Hiking the Lycian Way, Turkey – Day 3 – Ölüdeniz Ovacık to Faralya
Hiking the Lycian Way, Turkey – Day 3 – Ölüdeniz Ovacık to Faralya
Ovacık is located just north of the beach, in greater Ölüdeniz village.
The official Lycian way starts here.
We took our picture under the wooden gate and walked down the new stone road towards the beginning of the trail.
At the end of the road, we came upon a couple who had driven there to have a picnic.
They brought everything with them, including a table and chairs, a fully hot cooked meal and drinks.
They invited us to join them, but we had just had our own breakfast and had a long day of hiking ahead of us.
We thanked them and started climbing up the very rocky and steep foot path.
The sun was shining and the sea views were amazing.
The more we gained elevation, the better we could see our surroundings.
We could see Baba Dağ, the Father Mountain whose western slopes we were climbing, as well as islands in the sea and the mountains beyond them.
We saw a few goats clambering on the rocks.
The western slopes of Mount Baba Dağ were very steep.
Our path was slippery at times, and we had to carefully place each foot to ensure good balance.
The flat stones looked so good that I was tempted to step on them, but they were slippery like butter and after my first gentle fall, I avoided those steps.
At the Dalaman airport where we landed, I saw a couple of Norwegians.
They looked like they had come to hike.
They were wearing serious hiking shoes with stiff soles.
The shoes were firm and high, assuring protection from twisting an ankle.
I looked at our own ‘light trekker’ shoes, thinking to myself that maybe we were not well equipped to do this extremely rocky and steep trail….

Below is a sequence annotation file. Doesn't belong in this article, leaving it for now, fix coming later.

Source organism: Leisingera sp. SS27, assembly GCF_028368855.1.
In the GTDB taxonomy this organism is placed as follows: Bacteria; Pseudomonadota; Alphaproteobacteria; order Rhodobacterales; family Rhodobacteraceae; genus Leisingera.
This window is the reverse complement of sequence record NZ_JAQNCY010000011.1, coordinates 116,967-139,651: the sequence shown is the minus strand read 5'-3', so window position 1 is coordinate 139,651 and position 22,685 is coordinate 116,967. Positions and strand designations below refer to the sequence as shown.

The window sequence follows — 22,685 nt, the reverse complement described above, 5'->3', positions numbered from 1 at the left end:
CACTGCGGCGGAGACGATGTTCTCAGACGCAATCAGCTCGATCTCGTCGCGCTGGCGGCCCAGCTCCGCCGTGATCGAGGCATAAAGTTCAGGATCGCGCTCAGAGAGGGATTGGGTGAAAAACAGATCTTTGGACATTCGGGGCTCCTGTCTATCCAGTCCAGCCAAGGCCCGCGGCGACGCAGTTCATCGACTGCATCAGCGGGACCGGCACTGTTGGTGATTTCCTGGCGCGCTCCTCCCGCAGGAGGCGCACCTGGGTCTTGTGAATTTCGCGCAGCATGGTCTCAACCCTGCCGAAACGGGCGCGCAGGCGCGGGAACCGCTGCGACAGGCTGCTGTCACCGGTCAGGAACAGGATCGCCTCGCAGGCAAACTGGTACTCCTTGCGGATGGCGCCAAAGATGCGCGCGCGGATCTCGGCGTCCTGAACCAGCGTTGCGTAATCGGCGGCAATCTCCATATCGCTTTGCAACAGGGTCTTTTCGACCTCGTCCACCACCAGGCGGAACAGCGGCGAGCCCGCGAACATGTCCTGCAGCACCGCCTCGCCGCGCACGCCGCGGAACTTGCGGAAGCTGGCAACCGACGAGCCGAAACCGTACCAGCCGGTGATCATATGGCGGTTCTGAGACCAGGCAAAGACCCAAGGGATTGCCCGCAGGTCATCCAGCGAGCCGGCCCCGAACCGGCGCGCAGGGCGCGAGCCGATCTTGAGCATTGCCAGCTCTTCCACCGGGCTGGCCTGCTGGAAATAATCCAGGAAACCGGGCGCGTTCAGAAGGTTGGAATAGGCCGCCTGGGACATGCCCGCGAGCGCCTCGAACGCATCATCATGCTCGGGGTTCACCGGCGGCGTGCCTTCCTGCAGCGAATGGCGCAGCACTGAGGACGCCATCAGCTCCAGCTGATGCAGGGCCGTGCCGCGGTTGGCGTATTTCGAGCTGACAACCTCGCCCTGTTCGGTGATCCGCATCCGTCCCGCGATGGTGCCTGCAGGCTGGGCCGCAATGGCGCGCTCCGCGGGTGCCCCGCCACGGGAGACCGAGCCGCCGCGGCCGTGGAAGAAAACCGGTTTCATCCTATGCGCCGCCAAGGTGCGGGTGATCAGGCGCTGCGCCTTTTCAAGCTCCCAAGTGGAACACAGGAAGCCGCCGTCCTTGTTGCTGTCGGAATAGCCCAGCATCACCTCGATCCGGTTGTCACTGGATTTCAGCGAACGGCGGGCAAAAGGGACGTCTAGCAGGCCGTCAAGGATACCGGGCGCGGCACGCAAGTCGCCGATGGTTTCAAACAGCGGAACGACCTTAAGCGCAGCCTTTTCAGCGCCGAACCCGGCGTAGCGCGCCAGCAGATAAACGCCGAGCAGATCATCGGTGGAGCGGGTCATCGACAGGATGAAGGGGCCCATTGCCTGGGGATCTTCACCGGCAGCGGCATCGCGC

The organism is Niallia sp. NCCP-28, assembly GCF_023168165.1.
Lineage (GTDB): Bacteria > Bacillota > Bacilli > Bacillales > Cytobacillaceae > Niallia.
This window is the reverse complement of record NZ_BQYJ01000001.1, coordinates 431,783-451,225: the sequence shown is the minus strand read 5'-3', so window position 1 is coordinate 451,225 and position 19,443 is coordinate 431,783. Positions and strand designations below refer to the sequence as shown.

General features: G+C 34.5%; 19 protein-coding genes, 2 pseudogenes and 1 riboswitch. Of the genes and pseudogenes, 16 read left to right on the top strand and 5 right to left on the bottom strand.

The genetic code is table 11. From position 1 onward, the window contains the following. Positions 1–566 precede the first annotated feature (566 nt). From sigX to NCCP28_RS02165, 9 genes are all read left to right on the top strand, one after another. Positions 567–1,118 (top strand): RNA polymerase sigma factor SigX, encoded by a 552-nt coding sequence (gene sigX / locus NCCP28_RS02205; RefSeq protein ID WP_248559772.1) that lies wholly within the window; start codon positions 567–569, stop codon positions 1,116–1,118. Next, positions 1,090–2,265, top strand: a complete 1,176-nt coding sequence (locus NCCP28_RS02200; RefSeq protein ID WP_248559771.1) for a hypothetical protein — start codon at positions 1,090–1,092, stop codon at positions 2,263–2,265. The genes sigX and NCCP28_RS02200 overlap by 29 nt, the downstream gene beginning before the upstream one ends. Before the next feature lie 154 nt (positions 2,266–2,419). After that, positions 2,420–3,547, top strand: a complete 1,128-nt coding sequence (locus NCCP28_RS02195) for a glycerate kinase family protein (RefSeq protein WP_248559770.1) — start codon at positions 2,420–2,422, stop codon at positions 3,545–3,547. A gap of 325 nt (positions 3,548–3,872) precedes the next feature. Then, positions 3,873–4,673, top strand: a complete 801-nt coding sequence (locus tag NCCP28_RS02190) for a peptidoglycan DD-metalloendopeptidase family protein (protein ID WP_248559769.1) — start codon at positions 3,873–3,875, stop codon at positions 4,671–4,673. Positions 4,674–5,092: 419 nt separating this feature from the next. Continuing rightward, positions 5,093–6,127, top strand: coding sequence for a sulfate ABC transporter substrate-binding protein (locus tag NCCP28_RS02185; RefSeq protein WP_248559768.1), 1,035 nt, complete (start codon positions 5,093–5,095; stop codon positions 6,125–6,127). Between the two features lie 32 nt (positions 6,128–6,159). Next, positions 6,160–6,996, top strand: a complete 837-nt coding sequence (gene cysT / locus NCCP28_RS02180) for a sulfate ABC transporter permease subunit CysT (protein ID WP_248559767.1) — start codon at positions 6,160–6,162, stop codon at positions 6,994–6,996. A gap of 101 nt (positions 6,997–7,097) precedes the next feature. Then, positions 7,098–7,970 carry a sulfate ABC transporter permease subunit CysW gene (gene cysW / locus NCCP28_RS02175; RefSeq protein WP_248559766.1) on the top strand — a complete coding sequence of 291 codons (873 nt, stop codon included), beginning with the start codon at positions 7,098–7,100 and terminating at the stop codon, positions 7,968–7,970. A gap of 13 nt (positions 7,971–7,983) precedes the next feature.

But as we hiked today on the sharp stones, I remembered why I chose to switch from hiking with full hiking boots, to the light trekkers.
The hiking boots are heavy and rigid.
Yes, you do not feel the stones underfoot, but your feet are held flat all day.
With softer shoes, the soles of my feet get a good reflexology massage all day.
My toes are wiggling all day and my feet are much less sweaty and tired.
Another reason I prefer light trekking shoes, is that today was another day of constant climbing and descending on stones that resembled uneven stairs.
It is harder to climb stairs all day with heavy boots.
The last time I wore heavy hiking shoes, my legs were shaking and my muscles were spasming at the end of the day’s hike.
Now, of course I feel tired by the end of the day, just from being on my feet and hiking for eight hours, but I have no leg pains and no spasms.
Babadağ mountain looked tall, with rocky slopes, sheer cliff walls and clouds surrounding its summit.
Babadağ rises out of the Fethiye plains, forming gorges, headlands, coves and beaches, stretching for over 60 km.
I quietly asked his permission to hike its slopes.
We climbed up on the rocky steep path, walking away from the crescent bay of Ölüdeniz and into the curves of the mountain.
Our path was peppered with fresh goats’ droppings.
It was useless to try to avoid stepping on them, they were everywhere.
We walked slowly and carefully, enjoying the vistas below us, the forests, and the path itself.
It was great fun.
I told myself not to worry about tomorrow (the weather forecast calls for rain), that maybe the rain will hold off until the end of the day…
I reminded myself to take it one day at a time.
Today was a beautiful sunny day, so let us be grateful and enjoy it.
We sat on the rocks in a scenic spot to have our lunch.
We were told that there was no place to eat along the way today, as even the little cafes in the villages are not open in December.
I had packed us egg sandwiches with fresh parsley and olives.
Lunch was very delicious.
I also packed some nuts and dried mulberries and dried apples, just in case we would be very hungry, but we did not eat them.
The trail was well marked with red and white stripes on rocks and boulders.
We did not see any other hikers along the trail today.